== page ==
SIDEBAR: I honestly thought Diablo would never be topped, but this game has done it for me. At 1024x768x32 bit it plays smooth and looks fantastic. I can finally let go of the old Diablo CD's and pass the torch to a younger generation with a less powerful machine.
Bits & Bytes...
I'm so conflicted. I love the new Puddle of Mudd songs and the latest Eminem tune is as "toe tapping" as they come. But I'm trying very hard to stay committed to not purchasing any more music CD's while this whole "copy protect your music CD's by inserting pops and clicks so it sounds like an FM broadcast when you rip it to PC" thing is going on. The problem is that I love music and always have. I heard some of the songs off of that new "Animated Horse Movie" soundtrack from Brian Adams that I thought were good easy-listening tunes and immediately thought "I should go buy that!" However, my brain kicked in and said "Be strong, man." So now I'm sitting here lamenting the state of the record industry. RIAA boneheads. Argh!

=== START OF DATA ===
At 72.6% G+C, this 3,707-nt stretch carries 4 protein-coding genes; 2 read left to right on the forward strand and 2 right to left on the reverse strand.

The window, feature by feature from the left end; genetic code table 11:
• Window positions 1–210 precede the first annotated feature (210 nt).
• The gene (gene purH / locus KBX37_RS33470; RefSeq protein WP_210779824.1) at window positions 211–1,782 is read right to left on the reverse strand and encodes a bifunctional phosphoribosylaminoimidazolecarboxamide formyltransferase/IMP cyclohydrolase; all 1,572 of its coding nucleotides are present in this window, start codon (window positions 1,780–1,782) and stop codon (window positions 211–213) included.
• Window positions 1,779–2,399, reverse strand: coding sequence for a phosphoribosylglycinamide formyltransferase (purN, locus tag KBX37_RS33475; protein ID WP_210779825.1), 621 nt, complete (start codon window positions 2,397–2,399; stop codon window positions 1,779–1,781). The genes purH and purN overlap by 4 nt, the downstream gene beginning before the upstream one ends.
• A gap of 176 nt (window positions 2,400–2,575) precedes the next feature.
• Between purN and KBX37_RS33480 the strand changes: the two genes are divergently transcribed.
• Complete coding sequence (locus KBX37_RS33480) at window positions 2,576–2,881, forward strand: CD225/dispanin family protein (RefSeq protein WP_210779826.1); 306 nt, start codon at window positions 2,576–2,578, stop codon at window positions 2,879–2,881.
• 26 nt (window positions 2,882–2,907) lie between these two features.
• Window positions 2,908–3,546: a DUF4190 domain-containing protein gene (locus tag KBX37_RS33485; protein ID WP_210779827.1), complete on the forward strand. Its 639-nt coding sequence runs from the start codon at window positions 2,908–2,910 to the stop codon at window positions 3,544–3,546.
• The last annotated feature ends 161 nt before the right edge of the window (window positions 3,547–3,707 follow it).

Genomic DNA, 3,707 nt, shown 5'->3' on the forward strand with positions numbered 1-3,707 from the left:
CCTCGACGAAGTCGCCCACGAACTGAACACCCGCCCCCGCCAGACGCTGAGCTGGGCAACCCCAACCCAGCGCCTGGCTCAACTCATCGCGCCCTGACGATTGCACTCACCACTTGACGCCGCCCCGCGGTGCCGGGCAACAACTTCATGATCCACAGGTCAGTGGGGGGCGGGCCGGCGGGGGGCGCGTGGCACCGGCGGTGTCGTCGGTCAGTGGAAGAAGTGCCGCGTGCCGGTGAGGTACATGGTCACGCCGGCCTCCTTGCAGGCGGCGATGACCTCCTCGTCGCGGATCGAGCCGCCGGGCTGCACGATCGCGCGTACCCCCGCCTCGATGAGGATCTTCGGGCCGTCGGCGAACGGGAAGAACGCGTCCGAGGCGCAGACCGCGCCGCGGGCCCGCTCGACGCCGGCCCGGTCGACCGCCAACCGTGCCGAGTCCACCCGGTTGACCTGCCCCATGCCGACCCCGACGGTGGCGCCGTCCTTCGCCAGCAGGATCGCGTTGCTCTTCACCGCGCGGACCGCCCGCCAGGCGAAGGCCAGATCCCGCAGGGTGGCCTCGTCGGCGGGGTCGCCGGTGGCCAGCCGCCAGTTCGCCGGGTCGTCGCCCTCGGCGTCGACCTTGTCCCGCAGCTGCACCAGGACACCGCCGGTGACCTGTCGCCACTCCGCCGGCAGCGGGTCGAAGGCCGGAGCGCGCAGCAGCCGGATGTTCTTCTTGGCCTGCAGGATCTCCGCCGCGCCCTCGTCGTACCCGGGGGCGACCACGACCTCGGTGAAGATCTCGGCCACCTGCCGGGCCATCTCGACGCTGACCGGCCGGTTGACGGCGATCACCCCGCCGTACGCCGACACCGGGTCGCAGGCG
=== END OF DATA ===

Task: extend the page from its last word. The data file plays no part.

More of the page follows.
Sucker For A Pretty Face
First of all, the graphics are stunning and the game runs without a hitch all the way up to 2048x1536x32 on my XP 2000+ with the Geforce 3 TI 500. Second, control is very easy with the keyboard or the game pad, and there are a few different game modes and a bunch of different craft you can select to race with. In point of fact, it really is a typical racing game in many areas, except for the tracks. Check out the wild colors on the three shots above, and in particular the rich textures on the shot above-right. That is the same kind of "Static Bump Mapping" that I've been happy with in Quake 3 Arena, and has so little CPU/GPU overhead that it is a no-brainer to implement. I wish more titles would make such a simple addition because it really adds to the visuals.